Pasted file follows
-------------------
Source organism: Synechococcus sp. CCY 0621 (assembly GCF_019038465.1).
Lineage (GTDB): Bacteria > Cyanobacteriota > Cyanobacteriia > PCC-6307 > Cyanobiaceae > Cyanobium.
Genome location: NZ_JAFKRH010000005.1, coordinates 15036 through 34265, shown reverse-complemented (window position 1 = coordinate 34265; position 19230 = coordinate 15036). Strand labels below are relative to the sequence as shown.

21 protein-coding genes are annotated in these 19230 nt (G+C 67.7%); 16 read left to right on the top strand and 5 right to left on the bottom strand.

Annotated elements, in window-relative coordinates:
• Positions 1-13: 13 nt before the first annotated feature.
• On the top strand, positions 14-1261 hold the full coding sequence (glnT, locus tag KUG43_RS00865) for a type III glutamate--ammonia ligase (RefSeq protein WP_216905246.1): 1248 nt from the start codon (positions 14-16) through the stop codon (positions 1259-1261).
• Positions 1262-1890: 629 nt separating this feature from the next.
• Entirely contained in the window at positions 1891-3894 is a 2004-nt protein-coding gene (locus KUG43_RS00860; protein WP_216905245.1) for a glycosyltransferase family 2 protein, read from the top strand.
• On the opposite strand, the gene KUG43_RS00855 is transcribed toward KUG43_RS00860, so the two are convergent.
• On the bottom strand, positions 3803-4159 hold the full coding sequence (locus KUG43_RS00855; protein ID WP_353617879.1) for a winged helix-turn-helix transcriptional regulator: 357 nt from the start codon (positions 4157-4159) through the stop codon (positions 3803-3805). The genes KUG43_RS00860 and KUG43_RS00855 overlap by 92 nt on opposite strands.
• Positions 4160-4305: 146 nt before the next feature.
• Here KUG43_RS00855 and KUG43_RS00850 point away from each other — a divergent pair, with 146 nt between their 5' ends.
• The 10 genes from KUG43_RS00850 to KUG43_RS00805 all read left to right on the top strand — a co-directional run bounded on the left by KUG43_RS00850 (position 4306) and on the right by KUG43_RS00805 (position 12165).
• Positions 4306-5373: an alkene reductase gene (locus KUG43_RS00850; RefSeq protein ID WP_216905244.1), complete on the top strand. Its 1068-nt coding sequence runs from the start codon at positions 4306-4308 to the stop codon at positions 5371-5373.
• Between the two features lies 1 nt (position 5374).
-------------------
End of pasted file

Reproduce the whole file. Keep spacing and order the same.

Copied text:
Source organism: Synechococcus sp. CCY 0621 (assembly GCF_019038465.1).
Lineage (GTDB): Bacteria > Cyanobacteriota > Cyanobacteriia > PCC-6307 > Cyanobiaceae > Cyanobium.
Genome location: NZ_JAFKRH010000005.1, coordinates 15036 through 34265, shown reverse-complemented (window position 1 = coordinate 34265; position 19230 = coordinate 15036). Strand labels below are relative to the sequence as shown.

21 protein-coding genes are annotated in these 19230 nt (G+C 67.7%); 16 read left to right on the top strand and 5 right to left on the bottom strand.

Annotated elements, in window-relative coordinates:
• Positions 1-13: 13 nt before the first annotated feature.
• On the top strand, positions 14-1261 hold the full coding sequence (glnT, locus tag KUG43_RS00865) for a type III glutamate--ammonia ligase (RefSeq protein WP_216905246.1): 1248 nt from the start codon (positions 14-16) through the stop codon (positions 1259-1261).
• Positions 1262-1890: 629 nt separating this feature from the next.
• Entirely contained in the window at positions 1891-3894 is a 2004-nt protein-coding gene (locus KUG43_RS00860; protein WP_216905245.1) for a glycosyltransferase family 2 protein, read from the top strand.
• On the opposite strand, the gene KUG43_RS00855 is transcribed toward KUG43_RS00860, so the two are convergent.
• On the bottom strand, positions 3803-4159 hold the full coding sequence (locus KUG43_RS00855; protein ID WP_353617879.1) for a winged helix-turn-helix transcriptional regulator: 357 nt from the start codon (positions 4157-4159) through the stop codon (positions 3803-3805). The genes KUG43_RS00860 and KUG43_RS00855 overlap by 92 nt on opposite strands.
• Positions 4160-4305: 146 nt before the next feature.
• Here KUG43_RS00855 and KUG43_RS00850 point away from each other — a divergent pair, with 146 nt between their 5' ends.
• The 10 genes from KUG43_RS00850 to KUG43_RS00805 all read left to right on the top strand — a co-directional run bounded on the left by KUG43_RS00850 (position 4306) and on the right by KUG43_RS00805 (position 12165).
• Positions 4306-5373: an alkene reductase gene (locus KUG43_RS00850; RefSeq protein ID WP_216905244.1), complete on the top strand. Its 1068-nt coding sequence runs from the start codon at positions 4306-4308 to the stop codon at positions 5371-5373.
• Between the two features lies 1 nt (position 5374).